Develop a more sustainable method of recycling lithium ion batteries

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Used battery damaged (left) and restructured with the new method (right) seen in the scanning electron microscope. Ed. Panpan Xu

The nanoengineers at the University of California have developed a cheap and effective method for recycling lithium ion batteries. It is effective for recycling cathodes mainly formed by ferrous lithium phosphate (LiFePO4). These batteries are cheaper, safe and durable than other lithium ion batteries that use cobalt or nickel. These advantages make their use frequent in electrical tools, electric vehicles and electrical networks. The problem is that it is economically expensive to recycle these batteries. They produce the same dilemma as plastics: they are cheap generation but expensive to recycle. On this occasion they have managed to reduce.

The new method works at low temperature (60-80 °C) and at ambient pressure, so it consumes between 80 and 90% less energy than the previous methods. The chemicals used are also not toxic: it uses lithium salt, nitrogen, water and citric acid. Therefore, special security measures should not be taken.

The method has been developed using commercial batteries that already had a reduced energy storage capacity by half. The cells have been released, the cathode powders have been collected, the cathode powders have been treated with lithium salt and citric acid and reused to make new batteries. The new cathodes have proven that they have recovered their original structure and their electrochemical activity.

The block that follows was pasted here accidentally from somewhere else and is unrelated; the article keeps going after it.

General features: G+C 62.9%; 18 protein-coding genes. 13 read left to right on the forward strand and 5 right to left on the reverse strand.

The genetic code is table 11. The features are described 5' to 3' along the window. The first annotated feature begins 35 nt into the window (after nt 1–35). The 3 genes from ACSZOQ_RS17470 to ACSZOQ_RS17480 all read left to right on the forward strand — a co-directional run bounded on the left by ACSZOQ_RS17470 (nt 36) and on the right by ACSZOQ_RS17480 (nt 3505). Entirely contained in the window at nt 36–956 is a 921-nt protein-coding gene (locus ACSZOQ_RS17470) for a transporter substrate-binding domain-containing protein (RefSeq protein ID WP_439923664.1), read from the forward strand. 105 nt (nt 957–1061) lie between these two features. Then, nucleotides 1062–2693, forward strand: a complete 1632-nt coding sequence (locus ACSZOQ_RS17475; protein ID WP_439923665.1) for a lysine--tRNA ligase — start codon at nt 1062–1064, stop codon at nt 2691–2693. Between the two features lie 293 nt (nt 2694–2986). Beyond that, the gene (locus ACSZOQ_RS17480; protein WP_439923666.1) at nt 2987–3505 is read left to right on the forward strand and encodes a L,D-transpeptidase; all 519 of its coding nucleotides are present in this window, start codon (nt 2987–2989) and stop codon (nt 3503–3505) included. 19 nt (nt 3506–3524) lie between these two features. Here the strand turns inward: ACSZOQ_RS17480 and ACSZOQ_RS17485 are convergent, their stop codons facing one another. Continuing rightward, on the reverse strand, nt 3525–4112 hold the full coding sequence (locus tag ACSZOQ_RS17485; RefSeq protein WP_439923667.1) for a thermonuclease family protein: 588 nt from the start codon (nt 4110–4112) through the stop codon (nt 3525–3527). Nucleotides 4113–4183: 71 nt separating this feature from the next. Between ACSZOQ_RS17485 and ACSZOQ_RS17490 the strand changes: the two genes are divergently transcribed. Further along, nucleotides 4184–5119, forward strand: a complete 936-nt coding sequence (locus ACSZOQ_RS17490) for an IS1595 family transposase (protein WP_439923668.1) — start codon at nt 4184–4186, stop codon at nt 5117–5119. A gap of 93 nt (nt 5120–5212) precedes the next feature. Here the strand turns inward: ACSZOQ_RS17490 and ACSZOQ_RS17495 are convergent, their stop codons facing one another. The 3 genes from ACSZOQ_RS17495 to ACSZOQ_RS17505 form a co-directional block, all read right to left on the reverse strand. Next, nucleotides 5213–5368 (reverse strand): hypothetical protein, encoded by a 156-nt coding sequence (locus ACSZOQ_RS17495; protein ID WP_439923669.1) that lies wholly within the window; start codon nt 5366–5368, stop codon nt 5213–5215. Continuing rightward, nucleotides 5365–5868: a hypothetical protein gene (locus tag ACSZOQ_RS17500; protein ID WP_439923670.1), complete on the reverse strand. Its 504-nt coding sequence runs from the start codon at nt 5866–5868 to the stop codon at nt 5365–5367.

In fact, as they are used, the cathodes of the batteries undergo two major changes: on the one hand, the lithium ions are losing and, on the other, the iron and lithium ions move in the crystalline structure. The recovery of batteries requires the supply of lithium ions and the return of iron and lithium ions to their places. For this purpose, the cathodes have been introduced in a solution with lithium salt and citric acid. Citric acid acts as a reducer: it transfers electrons to iron ions, with less positive charge. This reduces the interior repulsion forces, allowing iron ions to return to their origin locations in the crystalline structure. In addition, lithium ions are put back into circulation.

The researchers have affirmed that it is an effective way to recycle batteries, but have recognized that, before its implementation in the industry, we must seek the collection, transport and handling of batteries in large quantities.

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